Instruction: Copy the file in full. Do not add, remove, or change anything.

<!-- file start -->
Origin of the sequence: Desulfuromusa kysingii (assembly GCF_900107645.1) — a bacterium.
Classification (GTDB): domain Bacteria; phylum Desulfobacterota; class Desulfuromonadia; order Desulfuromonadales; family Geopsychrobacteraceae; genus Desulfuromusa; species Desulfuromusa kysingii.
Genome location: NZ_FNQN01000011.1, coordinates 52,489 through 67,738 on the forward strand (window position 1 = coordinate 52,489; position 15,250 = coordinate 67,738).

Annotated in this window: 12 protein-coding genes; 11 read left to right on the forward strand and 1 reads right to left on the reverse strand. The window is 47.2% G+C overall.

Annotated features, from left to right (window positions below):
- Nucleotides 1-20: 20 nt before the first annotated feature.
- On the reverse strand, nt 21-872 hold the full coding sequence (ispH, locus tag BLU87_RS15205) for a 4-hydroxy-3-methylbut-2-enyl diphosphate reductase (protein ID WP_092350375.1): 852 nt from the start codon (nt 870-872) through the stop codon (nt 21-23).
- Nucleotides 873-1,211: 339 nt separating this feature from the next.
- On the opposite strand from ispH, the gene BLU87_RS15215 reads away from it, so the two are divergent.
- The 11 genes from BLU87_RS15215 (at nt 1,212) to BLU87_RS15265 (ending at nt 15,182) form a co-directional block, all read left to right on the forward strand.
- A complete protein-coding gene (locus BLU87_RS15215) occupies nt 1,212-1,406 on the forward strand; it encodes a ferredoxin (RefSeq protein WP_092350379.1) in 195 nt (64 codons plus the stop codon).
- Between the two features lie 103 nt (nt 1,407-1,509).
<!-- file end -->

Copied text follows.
Origin of the sequence: Desulfuromusa kysingii (assembly GCF_900107645.1) — a bacterium.
Classification (GTDB): domain Bacteria; phylum Desulfobacterota; class Desulfuromonadia; order Desulfuromonadales; family Geopsychrobacteraceae; genus Desulfuromusa; species Desulfuromusa kysingii.
Genome location: NZ_FNQN01000011.1, coordinates 52,489 through 67,738 on the forward strand (window position 1 = coordinate 52,489; position 15,250 = coordinate 67,738).

Annotated in this window: 12 protein-coding genes; 11 read left to right on the forward strand and 1 reads right to left on the reverse strand. The window is 47.2% G+C overall.

Annotated features, from left to right (window positions below):
- Nucleotides 1-20: 20 nt before the first annotated feature.
- On the reverse strand, nt 21-872 hold the full coding sequence (ispH, locus tag BLU87_RS15205) for a 4-hydroxy-3-methylbut-2-enyl diphosphate reductase (protein ID WP_092350375.1): 852 nt from the start codon (nt 870-872) through the stop codon (nt 21-23).
- Nucleotides 873-1,211: 339 nt separating this feature from the next.
- On the opposite strand from ispH, the gene BLU87_RS15215 reads away from it, so the two are divergent.
- The 11 genes from BLU87_RS15215 (at nt 1,212) to BLU87_RS15265 (ending at nt 15,182) form a co-directional block, all read left to right on the forward strand.
- A complete protein-coding gene (locus BLU87_RS15215) occupies nt 1,212-1,406 on the forward strand; it encodes a ferredoxin (RefSeq protein WP_092350379.1) in 195 nt (64 codons plus the stop codon).
- Between the two features lie 103 nt (nt 1,407-1,509).